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Lethbridge Herald Newspaper Archives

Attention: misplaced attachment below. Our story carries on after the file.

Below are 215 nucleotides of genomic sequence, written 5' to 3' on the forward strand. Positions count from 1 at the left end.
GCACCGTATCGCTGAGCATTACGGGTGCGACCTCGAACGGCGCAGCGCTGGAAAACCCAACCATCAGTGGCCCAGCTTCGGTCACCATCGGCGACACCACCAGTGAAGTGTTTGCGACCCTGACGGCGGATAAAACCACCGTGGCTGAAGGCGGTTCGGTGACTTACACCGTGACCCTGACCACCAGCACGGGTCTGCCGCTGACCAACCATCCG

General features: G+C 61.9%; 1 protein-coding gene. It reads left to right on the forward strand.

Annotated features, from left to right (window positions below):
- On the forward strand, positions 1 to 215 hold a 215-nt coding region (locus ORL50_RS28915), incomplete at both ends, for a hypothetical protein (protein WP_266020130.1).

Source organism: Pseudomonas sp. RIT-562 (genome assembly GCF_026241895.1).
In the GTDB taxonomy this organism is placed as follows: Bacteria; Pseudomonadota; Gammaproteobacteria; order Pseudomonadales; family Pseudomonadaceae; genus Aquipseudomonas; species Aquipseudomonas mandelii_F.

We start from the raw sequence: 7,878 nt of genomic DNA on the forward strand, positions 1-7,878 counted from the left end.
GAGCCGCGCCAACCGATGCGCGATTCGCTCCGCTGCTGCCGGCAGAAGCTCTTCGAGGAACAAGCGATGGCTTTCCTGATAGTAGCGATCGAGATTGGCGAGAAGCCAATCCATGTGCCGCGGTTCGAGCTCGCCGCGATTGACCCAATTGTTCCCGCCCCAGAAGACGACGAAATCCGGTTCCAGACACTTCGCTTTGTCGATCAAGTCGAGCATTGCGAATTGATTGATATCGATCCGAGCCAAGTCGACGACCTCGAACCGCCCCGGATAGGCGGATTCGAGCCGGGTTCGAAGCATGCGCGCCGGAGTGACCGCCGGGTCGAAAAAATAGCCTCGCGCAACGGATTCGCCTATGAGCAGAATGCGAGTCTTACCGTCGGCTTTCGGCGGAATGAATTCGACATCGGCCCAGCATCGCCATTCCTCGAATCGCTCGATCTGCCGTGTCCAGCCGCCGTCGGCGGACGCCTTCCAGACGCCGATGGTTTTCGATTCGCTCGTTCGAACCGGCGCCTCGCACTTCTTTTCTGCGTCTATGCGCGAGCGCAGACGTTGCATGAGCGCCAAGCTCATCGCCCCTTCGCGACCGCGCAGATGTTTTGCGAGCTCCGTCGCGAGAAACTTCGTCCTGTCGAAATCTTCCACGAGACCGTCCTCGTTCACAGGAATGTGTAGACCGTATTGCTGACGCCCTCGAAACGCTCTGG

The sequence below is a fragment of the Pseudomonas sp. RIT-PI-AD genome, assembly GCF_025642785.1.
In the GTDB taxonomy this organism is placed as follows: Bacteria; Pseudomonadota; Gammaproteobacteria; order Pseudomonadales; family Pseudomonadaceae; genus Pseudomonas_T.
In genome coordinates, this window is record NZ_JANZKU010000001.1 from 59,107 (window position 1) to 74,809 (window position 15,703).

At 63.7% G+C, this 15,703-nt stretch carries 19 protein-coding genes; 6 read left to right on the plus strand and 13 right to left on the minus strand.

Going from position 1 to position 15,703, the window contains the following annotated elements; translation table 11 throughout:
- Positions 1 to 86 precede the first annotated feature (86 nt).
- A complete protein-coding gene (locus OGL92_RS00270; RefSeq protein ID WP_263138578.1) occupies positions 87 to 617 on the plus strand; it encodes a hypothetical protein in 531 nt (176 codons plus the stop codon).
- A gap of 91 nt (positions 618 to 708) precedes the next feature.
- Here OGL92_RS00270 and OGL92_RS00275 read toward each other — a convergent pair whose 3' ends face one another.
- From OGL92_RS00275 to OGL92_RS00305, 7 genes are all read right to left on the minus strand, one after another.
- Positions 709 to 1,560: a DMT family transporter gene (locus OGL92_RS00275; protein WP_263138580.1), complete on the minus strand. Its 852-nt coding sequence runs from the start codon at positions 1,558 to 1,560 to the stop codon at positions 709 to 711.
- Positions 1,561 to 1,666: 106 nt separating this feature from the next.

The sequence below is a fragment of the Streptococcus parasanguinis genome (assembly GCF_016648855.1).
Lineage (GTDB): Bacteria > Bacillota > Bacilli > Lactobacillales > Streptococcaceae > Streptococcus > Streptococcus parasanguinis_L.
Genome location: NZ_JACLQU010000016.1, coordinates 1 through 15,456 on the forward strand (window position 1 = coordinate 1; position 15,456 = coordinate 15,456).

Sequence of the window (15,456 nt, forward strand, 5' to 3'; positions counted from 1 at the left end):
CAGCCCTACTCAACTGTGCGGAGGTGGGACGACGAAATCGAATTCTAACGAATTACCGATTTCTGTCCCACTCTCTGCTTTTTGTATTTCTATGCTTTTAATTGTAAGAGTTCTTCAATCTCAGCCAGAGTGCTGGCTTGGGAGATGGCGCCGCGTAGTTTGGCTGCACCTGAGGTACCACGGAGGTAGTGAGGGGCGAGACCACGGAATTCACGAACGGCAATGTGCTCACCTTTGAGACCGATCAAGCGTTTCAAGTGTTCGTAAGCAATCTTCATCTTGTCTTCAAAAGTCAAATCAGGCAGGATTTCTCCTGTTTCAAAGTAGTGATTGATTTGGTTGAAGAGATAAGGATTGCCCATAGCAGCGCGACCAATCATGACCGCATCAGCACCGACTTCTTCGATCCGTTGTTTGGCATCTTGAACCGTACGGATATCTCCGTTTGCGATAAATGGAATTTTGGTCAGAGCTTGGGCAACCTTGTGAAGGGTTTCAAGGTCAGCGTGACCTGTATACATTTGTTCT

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Lethbridge Herald, The (Newspaper) - February 26, 1974, Lethbridge, Alberta Tumday, February LCTHBRIDOE Book reviews Arab hostility to Israel probed "Arab Attitudes Toward Israel" by Yehoshafat Harkabi (George J. McLeod, Limited, 527 This well-researched scholarly work was written by one of the world's leading experts on Arab politics. It is a doctoral thesis presented to the Hebrew University in Je- rusalem and constitutes a study of the Arab's own statements in the conflict with Israel. About 120 books written by Arabs, statements in the Arab press and radio are examined in this thesis on their view of Israel. Their emotions: anger, hostility, affront and hatred together with the objective of what is to be done to Israel explain the Arab's ideology in the conflict. The objective of the conflict "the liquida- tion of the state of Israel" consists of numerous negative attitudes ranging from mnihilation to liberation implying always a situation which is incompatible with Israel's existence. While the author examine? the many fac- tors that are playing a role in Arab hostility he states that Arab anti-Semitism is the out- come of political circumstance not a cause but a product of the conflict. It stems not from the fringes of society but from its centre and reflects the views and tendencies of the political and cultural elite and is designed to influence the populace. Yet the ideas contain- ed in Arab anti-Semitic literature are not new and most of them are a repetition or a delayed echo of ideas expressed in Europe, America and even the Middle East. The author remarks that the opponent's at- titude and criticism can be transformed into a positive stimulus and can become a factor for self-improvement for the Israelis to serve as a mirror jn order to see themselves better and pay attention to aspects that are liable to be ignored. The work concludes on a somewhat desperate note that a vicious circle has been created and the West Bank Palestinians can- not make peace because of the Arab states. While the latter are shackled by their obligations to the Palestinians, especially those in their own countries whose attitude towards Israel is particularly extreme it will be the Palestinians who will suffer in the end. The concluding statement that the conflict had a positive side for Israel in that it acted as a stimulus to greater cohesion and unity, while for the Arabs it meant nothing but loss and that if they realize this, they may be prepared to put an end to the conflict and start a new era of co-operation and progress, may have been appropriate six years ago when the book was written but doubtful now. To give full credit to this scholarly work a much more thorough account should have been given than these somewhat general out- lines. For those interested in international affairs I may have provided enough information for important and relevant answers to be found in this book but I leave it to the scholars and experts to give a thorough evaluation of this noteworthy and outstanding work. GERTA PATSON Car knowledge saves money "How to Get Your Car Repaired without Getting Gypped" by Margaret Bresnahan Carlson (Fitzhenry Whiteside, At this book has to be one of the most inexpensive auto accessories available. The Car Owner's Survival Manual not only deals with the common frauds encountered in the automobile repair business, but also gives a brief run-down on the purpose and workings of your car's systems. Ms. Carlson warns of the fraudulent practices of many service the country. Particularly vulnerable, she claims, are young women alone or with children, and those who are travelling. People a long way from home are generally anxious to be on their way and are less likely to be in a position to question the need for a costly repair. A common trick, known as "skinning the dude" is to squirt a meat curative, or even barbecue sauce, on your car's alternator. This results in lots of white smoke, and generally a few dollars in their pockets. Other tactics include dropping a common anti-acid tablet into a battery cell, which causes the battery to boil over. The leaking-shock-absorber-trick is also good for a few dollars. It is a simple matter for a pump jockey to squirt oil on your shock absorbers while your tank is being filled. If you read this book however, you will know that real shock absorber leaks start at the top of the shocks. But with your car sitting on the ground the attendant can't reach that point with his oiler, and the phony leak will start in the middle of the shock absorber. Tires are also particularly vulnerable to "fixing." For example, as you pull into a freeway gas station, the attendant warns you that your tire is low generally the right tire, which is out of the driver's sight. While supposedly checking the pressure, he is actually releasing a few pounds. He then gasses your car up, and checks your pressure again. Miraculously, it is down again in just a few minutes. Next your car goes to the service bay, where the real handiwork begins. Using either a screwdriver sharpened to a point, a dart tip, or a special ring, he pokes a hole in your tire. The tire is then tested in water, and sure-enough, there's a leak. Meanwhile, he has used this same instrument to "fix" the inside of your tire to show you that it is beyond repair. Then, to add insult to injury, he even goes through the same routine with your spare. Now you must either drive on three tires or buy a new one from him..And usually your old tires are patched and sold to the next sucker. According to Ms. Carlson, one of the best ways to protect yourself from this highway robbery is to ask for the name and address of the attendant who tries to sell you a new tire or battery. A little knowledge goes a long way in keeping your repair bill down. By going to a garage with even a vague self-diagnosis you not only save the mechanic time diagnosing the problem, but also protect yourself against being gypped. The mechanic won't want to risk cheating someone who knows what goes on under the hood. To give you an idea of what might be wrong with your car, the author has included a section on common trouble signs. With this guidance and a few minutes of your time, you should be able to check your battery, spark plugs, brakes and tires. Points on preventative maintenance are also outlined for the entire car. And in case you feel you've already been rooked, there is an entire section on how to get your car fixed right or get your money back. Hopefully you won't have to resort to such drastic measures as the unhappy Lincoln owner who doused his car with gasoline and burned it outside a Ford plant in California. The burned-out hulk is now parked with a tree growing in it and a sign saying, "If it's lemons you are going to buy, you might as well grow your own." In all, this book is a veritable wealth of information for any driver; and one which will pay for itself in one session at the garage. BEV NICHOLS Chinese prisoner retains values "Prisoner of Mao" by Bao Rao-Wang and Rudolf Chelminski (Longman Canada Limited, 318 pages, Wretchedness doesn't necessarily have to smell but can have a flavor, the flavor of life and hope. Bao Ruo-Wang would certainly agree with that. Incarcerated in Chinese "reform through labor" camps, he spent six years under conditions that decry human dignity: even when interpreted with magnanimity. Bao maintains that Chinese prisoners are the only profitable ones on earth. The prison psychology is to work hard to redeem oneself in the eyes of the state, to purify one's mind, to stop thinking as an individual, to start thinking as a group. The prison rules sound like Franz Kaffka's personal creation mysterious and ridiculously naive. For years, a prisoner works without a con- viction and volunteers for the lowest jobs in the hope for leniency (used with veneration by Maoists, but hardly He spends his spare time building a case against himself. The procedure is ironical and consists of confession, self-accusation, recognizing ideological fallacies and asking for the most severe punishment. It's a prosecutor's dream, who can interpret it to his liking and pronounce any sentence desirable. Denunciations among the prisoners are en- couraged and the individual denouncing is protected, since it is better to offend a friend than the government. Daily commands as: get ready for the latrines, for bed, to eat, to work, are enriched by anti-lice campaigns snd struggles